With the 280 series, Yamaha has raised the bar on student saxophones head and shoulders above the rest of the field.  While they are more expensive than other student horns, the advantages are again, build quality, reliability and durability and the best resale value of any student saxophone.  Also, as I said before, these saxophones are also very capable of being played professionally as well.  I rate this as not just a great saxophone on its own, but hands down the best student saxophone, period!

For more information I include the link to a PDF of their European/Japanese catalog.  It's too bad that it's not available in the US, but then many of my readers live in countries where this model is available, so if you have a chance, you need to check them out.  As for my readers in the US and Canada, if this model interests you, you can go to Sax Co. UK and they ship internationally.

Wednesday, February 6, 2019

Selmer Announces Significant Price Reductions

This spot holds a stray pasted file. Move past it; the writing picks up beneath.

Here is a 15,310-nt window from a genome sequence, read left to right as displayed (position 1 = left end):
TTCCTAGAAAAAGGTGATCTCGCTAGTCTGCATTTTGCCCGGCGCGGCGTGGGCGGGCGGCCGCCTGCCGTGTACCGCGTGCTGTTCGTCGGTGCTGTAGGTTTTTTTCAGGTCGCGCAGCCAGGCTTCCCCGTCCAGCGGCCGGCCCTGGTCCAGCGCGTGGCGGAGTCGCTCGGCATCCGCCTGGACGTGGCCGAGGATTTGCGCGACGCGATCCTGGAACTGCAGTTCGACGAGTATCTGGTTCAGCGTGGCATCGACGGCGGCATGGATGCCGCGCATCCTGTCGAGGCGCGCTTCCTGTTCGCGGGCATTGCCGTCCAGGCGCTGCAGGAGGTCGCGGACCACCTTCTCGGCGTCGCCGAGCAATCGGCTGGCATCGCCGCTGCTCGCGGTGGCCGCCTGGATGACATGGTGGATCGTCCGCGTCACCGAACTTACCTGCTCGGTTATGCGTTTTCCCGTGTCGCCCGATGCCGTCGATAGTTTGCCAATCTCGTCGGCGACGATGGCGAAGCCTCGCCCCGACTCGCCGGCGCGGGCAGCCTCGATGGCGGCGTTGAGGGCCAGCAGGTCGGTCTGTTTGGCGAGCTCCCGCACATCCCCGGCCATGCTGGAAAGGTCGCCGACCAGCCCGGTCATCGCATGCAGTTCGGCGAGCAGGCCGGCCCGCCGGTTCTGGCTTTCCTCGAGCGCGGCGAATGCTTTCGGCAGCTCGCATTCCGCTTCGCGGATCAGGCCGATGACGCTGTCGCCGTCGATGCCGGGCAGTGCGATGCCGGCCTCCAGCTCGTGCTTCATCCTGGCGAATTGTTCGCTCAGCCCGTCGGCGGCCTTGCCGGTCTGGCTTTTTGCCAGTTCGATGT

Selmer Conn has recently announced significant price reductions on several Selmer Paris models.  It seems that they finally realized that they were pricing themselves out of the market.  The majority of saxophone players, as well as all other musicians on all instruments are mostly semi-professional, students or hobby players.  The saxophone market is very tight, and with all the top quality saxophones on the market at significantly lower prices, it is a wise move on their part, giving them the chance to reconnect with players who always wanted a Selmer but could never afford one.  For more information, visit the Conn Selmer website

Here is a short video about it

Wednesday, January 2, 2019

Happy New Year!!

I have been away for a while dealing with personal family issues and planning a move out of country.  I want to wish all my readers the happiest for the new year and hope that all your dreams are realized.  I will be preparing some more articles for the future once I can resolve some of my more pressing personal issues.  Thank you everyone who have found this blog helpful and informative and I will try and be back soon  Thanks to all of you for your support.